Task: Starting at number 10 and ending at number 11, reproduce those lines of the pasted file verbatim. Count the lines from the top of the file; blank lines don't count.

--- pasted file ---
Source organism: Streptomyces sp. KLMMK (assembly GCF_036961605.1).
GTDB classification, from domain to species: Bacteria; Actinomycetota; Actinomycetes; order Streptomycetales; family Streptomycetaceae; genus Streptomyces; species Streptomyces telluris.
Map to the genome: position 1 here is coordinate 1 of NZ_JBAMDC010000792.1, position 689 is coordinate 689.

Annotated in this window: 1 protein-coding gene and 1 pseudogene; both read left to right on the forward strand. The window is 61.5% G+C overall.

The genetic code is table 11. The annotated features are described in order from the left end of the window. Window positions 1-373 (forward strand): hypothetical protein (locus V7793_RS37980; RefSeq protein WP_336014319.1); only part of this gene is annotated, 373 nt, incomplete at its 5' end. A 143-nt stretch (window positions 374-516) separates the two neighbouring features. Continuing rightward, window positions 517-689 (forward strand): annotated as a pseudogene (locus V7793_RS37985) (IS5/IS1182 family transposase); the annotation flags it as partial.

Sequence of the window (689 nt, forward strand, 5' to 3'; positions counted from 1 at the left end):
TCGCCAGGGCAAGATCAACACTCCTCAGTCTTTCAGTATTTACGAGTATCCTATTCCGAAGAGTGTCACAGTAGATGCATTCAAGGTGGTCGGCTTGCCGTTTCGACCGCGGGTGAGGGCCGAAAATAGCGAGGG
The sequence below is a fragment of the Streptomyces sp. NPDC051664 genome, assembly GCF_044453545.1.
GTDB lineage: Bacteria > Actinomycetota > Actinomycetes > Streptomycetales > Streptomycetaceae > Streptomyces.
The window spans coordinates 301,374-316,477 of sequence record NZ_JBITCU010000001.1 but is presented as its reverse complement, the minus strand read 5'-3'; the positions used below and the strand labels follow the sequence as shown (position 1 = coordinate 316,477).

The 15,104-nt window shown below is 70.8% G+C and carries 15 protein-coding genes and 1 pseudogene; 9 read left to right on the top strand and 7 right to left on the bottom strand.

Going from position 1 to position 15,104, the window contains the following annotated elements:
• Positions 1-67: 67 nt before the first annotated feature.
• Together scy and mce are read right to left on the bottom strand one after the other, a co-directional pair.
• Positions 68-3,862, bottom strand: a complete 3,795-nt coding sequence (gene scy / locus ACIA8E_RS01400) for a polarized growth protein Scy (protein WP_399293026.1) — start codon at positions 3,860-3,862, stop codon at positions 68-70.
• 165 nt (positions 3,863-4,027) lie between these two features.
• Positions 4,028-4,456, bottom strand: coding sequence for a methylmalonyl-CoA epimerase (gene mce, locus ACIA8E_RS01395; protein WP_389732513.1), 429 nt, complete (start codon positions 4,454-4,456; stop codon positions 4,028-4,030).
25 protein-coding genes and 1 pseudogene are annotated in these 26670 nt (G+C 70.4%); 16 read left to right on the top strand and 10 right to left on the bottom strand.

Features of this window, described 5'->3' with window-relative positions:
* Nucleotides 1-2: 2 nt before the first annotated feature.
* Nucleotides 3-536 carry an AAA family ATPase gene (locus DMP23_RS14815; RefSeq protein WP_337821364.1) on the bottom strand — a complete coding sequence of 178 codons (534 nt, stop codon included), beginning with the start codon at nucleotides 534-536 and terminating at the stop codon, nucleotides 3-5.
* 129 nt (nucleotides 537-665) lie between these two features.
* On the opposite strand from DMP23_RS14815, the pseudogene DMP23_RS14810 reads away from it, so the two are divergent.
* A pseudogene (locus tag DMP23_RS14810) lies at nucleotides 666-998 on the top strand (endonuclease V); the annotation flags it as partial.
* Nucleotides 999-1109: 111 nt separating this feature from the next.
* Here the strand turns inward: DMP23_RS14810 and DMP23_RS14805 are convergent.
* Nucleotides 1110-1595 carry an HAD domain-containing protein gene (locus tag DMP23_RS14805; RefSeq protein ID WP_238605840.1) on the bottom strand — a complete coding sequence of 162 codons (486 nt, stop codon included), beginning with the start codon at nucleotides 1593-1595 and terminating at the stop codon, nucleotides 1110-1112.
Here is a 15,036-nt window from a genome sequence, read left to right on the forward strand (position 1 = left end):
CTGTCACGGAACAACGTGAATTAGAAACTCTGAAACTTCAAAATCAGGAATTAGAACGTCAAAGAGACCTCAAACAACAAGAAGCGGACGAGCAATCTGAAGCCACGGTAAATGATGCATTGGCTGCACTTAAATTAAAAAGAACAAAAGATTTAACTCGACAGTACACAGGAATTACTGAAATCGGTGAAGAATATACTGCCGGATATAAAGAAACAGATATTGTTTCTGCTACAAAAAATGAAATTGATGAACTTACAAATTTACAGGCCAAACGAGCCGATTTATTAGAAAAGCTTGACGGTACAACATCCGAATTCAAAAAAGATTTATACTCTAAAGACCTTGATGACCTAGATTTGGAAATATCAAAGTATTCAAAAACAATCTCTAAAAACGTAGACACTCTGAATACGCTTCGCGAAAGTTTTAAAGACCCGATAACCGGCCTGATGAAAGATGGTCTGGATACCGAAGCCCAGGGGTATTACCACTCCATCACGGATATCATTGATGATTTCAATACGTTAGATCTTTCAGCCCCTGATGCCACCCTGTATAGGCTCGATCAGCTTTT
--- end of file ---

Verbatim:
The window spans coordinates 301,374-316,477 of sequence record NZ_JBITCU010000001.1 but is presented as its reverse complement, the minus strand read 5'-3'; the positions used below and the strand labels follow the sequence as shown (position 1 = coordinate 316,477).

The 15,104-nt window shown below is 70.8% G+C and carries 15 protein-coding genes and 1 pseudogene; 9 read left to right on the top strand and 7 right to left on the bottom strand.